• 34°

Father delivers baby in truck on interstate

Jimmy Murray, 1, shares a laugh with his mother, Heather Murray, at ParkView Regional Medical Center Tuesday while his newborn brother, Gregory Murray, catches a nap. Gregory was born Monday at 8:04 a.m. in the cab of a truck on I-20. Gregory’s father, Greg Murray, center, delivered the baby. (The Vicksburg Post/C. TODD SHERMAN)

[06/27/01] The cab of a Ford pickup doesn’t exactly look like a delivery room, but Monday morning one served the purpose.

Heather Murray, 26, gave birth to 8-pound, 3-ounce Gregory Lucas Murray Monday at 8:04 a.m. in an F-150 parked on the shoulder of Interstate 20 between the West and East Clay Street exits.

They were just a few minutes from ParkView Regional Medical Center, but Gregory Lucas wouldn’t wait.

Instead of having a trained medical staff delivering the baby, Gregory had his father, Greg Murray, 25, as his primary physician and 911 dispatcher Jerry Samuels reading from a manual.

“He did an excellent job,” Samuels said of Murray. “He was excited but he just listened and did what he needed to do.”

The couple has lived in Warren County only about eight months and Heather found out she was pregnant shortly after their arrival. Both are from Nebraska but are living in Bovina as Greg Murray works on the new River Region hospital for Murray Dry Wall of Omaha.

On Sunday night, Heather Murray went to ParkView with contractions but decided to return home because they didn’t think it was quite time. However, by 6:30 a.m. Monday, she knew she was ready to return, but Heather Murray said, early into their 10-mile drive she knew they weren’t going to make it.

“I was in terrible pain and I was afraid it was going to get worse,” she said. Mrs. Murray said she worried early in the trip that they wouldn’t get to the hospital in time for anesthesia. Turns out that wasn’t an issue.

“She did good though,” Greg Murray said. “She’s pretty tough.”

Murray said he just got a cell phone a couple of weeks before because of the pregnancy, but didn’t expect to have to press it to his ear for guidance on how to deliver his new son. After his wife told him the baby was coming, Murray pulled over to the shoulder of I-20 and called 911.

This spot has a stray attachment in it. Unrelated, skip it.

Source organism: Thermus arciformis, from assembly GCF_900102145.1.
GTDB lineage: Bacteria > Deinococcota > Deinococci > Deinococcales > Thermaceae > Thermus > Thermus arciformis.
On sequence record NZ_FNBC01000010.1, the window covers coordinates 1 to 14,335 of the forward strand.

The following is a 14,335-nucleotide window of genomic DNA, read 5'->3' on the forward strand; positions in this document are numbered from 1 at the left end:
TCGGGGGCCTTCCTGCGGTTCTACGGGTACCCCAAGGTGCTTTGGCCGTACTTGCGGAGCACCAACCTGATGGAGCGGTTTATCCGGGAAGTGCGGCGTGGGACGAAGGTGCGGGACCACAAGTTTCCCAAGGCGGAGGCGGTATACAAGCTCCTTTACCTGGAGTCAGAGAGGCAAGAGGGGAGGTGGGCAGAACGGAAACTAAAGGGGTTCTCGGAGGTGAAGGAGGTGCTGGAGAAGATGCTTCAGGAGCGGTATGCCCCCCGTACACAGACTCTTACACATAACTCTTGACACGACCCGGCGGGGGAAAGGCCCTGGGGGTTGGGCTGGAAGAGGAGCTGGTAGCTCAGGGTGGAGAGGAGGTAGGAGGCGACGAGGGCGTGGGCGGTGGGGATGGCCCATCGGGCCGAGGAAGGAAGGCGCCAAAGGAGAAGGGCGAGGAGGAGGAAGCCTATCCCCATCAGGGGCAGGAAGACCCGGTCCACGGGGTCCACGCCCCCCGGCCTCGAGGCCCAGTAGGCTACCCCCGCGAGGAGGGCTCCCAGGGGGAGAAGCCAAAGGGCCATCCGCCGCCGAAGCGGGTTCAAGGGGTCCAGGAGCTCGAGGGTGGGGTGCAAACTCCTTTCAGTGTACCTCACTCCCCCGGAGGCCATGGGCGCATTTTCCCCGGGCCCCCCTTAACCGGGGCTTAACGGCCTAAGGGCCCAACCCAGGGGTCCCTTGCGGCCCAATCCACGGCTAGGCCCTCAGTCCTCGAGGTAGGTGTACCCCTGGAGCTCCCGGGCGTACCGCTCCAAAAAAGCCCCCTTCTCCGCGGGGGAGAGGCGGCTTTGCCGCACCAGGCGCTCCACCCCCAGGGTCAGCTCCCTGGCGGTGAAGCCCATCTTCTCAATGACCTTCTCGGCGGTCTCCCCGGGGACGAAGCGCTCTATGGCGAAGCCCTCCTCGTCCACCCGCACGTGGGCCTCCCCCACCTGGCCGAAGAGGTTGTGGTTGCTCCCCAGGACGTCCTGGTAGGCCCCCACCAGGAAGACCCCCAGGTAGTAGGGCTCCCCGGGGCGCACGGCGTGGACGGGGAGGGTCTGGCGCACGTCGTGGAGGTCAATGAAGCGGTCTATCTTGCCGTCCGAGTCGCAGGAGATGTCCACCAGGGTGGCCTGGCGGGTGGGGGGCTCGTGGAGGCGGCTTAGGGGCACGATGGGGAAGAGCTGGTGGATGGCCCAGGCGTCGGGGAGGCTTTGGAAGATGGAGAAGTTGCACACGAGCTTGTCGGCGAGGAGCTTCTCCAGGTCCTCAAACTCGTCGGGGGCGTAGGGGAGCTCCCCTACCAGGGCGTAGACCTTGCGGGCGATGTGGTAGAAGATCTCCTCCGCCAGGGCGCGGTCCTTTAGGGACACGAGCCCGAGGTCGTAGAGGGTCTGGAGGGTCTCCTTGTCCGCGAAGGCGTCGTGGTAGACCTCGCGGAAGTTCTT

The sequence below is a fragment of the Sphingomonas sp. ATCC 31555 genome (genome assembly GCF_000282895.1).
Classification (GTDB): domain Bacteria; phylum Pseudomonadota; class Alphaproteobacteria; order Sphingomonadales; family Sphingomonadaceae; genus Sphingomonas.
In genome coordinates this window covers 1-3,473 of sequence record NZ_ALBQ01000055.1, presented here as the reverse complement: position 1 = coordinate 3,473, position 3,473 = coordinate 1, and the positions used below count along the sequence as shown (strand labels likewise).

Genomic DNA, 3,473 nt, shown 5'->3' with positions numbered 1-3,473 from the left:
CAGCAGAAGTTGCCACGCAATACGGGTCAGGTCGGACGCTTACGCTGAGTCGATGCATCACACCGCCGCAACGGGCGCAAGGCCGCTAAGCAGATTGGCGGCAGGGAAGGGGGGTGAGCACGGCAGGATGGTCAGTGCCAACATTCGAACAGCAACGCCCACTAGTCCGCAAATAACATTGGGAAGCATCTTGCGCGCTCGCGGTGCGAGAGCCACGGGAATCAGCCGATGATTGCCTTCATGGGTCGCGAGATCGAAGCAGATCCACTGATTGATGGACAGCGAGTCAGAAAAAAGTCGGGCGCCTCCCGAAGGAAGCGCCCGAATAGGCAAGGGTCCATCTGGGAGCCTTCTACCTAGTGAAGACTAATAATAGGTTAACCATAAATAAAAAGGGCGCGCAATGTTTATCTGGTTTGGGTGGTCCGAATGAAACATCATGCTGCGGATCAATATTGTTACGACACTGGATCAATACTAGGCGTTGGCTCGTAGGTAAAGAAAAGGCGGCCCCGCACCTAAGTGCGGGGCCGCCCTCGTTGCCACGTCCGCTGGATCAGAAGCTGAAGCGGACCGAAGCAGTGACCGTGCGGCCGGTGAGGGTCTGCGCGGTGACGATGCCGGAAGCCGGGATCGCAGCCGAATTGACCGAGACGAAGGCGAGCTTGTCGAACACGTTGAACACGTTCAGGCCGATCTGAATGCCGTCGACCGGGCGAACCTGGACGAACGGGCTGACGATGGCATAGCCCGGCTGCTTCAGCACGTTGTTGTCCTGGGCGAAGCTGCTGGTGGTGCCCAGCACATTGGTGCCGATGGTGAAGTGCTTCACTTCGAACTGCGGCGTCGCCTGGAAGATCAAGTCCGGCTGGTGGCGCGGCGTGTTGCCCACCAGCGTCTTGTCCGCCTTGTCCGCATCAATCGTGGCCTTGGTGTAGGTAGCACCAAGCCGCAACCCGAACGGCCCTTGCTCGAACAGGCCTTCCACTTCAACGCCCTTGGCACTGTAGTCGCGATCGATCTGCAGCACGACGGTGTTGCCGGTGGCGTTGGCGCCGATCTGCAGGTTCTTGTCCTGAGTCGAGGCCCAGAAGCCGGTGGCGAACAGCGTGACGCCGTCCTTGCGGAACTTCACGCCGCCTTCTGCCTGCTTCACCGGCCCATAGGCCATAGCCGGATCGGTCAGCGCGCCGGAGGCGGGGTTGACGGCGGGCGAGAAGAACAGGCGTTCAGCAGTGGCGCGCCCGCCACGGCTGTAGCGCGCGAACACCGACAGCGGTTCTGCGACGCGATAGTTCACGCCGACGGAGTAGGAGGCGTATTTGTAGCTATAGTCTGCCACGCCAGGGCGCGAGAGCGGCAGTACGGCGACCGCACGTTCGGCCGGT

“I’d never guess I’d be able to do something like that,” Murray said. When he had the baby in his hands, he swiped the mouth and tied off the umbilical cord with one of his shoelaces.

“It went real smooth,” Heather Murray said. “He did great.”

Murray said he was thankful to Samuels. “The 911 operator coached me through it,” Murray said. “I didn’t know what to think. I was just doing what he told me to.”

Samuels said advising on the delivery of a baby was a new experience for him as well.

“That’s the first time I ever had to do that,” he said. He said 911 dispatchers have medical cards at their disposal to deal with emergency situations and he referred to a card to advise Murray.

Samuels said it was a team effort with everyone working together. Family and friends of the Murrays have been good-spirited about the event, giving Greg Murray a toy doctor’s kit and a wreath that reads “Welcome Baby I-20.”

Mother and son were expected to leave the hospital Wednesday.

The Murrays have been married for five years and have another son, 1-year-old Jimmy, who was at home with Murray’s brother and sister-in-law at the time of his brother’s birth. They said the experience on I-20 in their F-150 was definitely a bonding one for the family.

“It definitely brought us closer together,” Heather said. Murray said it also brought them closer to their pickup truck.

Although Murray said the experience was a frightening one and one he doesn’t plan to do again, there was one other advantage to delivering Gregory himself.

“If I saved $2,000, then it was worth it,” Murray said.